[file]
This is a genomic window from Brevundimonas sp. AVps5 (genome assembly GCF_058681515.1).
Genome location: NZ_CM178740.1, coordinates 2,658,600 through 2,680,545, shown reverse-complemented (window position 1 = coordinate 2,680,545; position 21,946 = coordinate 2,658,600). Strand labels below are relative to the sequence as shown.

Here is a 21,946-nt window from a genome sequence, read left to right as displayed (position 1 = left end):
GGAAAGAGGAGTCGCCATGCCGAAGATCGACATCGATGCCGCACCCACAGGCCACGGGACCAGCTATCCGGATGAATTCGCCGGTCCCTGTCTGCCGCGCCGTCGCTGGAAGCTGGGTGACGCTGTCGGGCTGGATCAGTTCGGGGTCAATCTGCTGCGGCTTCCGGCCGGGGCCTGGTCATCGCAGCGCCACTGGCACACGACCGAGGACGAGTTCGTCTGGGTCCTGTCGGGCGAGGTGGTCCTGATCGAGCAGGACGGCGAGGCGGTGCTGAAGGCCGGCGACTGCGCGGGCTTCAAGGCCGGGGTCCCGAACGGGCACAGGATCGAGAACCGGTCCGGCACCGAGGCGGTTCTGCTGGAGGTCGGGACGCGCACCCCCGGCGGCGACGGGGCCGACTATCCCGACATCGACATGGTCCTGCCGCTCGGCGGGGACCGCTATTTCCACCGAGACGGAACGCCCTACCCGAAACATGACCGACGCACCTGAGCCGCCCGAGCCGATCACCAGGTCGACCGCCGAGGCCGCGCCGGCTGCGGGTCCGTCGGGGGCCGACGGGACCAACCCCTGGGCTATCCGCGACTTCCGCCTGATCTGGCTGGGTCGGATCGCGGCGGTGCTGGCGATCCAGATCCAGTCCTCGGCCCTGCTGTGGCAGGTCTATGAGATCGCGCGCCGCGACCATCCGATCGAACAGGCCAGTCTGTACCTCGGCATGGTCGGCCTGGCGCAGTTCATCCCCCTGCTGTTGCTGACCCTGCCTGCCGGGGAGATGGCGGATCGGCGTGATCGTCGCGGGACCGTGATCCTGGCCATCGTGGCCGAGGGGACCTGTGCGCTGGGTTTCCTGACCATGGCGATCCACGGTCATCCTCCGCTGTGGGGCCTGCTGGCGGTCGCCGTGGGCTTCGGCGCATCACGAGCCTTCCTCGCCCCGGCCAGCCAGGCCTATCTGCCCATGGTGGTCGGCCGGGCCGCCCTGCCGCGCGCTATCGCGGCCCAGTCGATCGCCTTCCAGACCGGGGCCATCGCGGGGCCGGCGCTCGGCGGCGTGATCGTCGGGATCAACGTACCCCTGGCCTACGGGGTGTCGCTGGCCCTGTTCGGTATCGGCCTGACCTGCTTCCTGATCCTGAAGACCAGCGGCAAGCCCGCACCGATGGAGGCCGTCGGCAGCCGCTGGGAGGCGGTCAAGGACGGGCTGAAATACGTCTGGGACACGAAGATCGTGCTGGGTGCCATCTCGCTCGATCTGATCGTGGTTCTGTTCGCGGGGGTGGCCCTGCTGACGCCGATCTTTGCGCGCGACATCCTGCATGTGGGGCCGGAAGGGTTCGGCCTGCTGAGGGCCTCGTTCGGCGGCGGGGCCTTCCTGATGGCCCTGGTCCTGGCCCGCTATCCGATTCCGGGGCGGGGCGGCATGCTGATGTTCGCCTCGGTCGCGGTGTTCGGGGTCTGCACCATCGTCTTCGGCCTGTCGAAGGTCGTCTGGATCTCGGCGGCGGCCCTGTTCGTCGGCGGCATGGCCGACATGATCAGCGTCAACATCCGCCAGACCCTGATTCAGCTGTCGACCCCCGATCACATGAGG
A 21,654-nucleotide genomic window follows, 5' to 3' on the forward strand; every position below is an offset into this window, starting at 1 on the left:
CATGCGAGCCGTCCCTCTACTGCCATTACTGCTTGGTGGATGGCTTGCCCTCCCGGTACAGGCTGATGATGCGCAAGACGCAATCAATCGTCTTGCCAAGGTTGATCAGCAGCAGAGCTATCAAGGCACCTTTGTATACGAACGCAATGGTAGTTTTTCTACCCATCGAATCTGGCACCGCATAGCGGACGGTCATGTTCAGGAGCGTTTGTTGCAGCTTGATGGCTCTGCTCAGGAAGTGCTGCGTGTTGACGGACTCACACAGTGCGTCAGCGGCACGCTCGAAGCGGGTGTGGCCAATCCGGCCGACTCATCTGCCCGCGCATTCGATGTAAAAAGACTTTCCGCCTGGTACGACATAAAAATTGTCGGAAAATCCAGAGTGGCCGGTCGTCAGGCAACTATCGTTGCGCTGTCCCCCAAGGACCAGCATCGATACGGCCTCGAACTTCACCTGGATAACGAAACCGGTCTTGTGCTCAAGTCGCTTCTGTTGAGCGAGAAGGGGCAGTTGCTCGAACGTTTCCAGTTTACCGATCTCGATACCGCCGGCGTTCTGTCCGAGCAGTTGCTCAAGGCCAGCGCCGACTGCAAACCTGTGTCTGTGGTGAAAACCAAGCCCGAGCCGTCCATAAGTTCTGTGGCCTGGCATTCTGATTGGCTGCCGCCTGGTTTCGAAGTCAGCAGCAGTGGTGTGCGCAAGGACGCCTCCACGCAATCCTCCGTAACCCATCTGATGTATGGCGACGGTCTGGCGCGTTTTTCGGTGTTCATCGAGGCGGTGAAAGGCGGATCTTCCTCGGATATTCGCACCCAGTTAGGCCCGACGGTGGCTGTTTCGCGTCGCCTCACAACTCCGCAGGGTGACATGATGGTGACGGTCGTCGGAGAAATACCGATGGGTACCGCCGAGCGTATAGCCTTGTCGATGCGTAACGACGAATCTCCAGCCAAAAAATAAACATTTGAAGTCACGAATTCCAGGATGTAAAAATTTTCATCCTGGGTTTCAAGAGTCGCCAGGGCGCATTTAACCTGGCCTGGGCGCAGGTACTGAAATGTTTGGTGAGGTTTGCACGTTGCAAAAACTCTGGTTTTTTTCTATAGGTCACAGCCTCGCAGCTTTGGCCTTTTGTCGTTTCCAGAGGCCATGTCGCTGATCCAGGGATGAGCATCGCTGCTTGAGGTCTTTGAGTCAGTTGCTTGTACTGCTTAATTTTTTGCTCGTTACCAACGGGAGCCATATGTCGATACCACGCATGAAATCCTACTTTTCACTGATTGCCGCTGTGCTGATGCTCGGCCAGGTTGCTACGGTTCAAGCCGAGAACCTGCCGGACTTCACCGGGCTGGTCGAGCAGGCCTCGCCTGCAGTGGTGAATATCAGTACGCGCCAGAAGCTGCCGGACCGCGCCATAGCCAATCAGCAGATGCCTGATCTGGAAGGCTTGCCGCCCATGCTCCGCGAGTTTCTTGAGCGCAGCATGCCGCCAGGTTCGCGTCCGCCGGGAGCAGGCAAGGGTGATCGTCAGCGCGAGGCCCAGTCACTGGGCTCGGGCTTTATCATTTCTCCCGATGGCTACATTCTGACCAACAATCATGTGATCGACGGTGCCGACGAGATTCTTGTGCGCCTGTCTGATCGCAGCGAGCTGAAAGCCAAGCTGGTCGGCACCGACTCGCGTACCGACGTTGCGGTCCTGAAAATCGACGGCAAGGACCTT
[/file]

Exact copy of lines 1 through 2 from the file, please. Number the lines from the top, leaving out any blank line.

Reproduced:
This is a genomic window from Brevundimonas sp. AVps5 (genome assembly GCF_058681515.1).
Genome location: NZ_CM178740.1, coordinates 2,658,600 through 2,680,545, shown reverse-complemented (window position 1 = coordinate 2,680,545; position 21,946 = coordinate 2,658,600). Strand labels below are relative to the sequence as shown.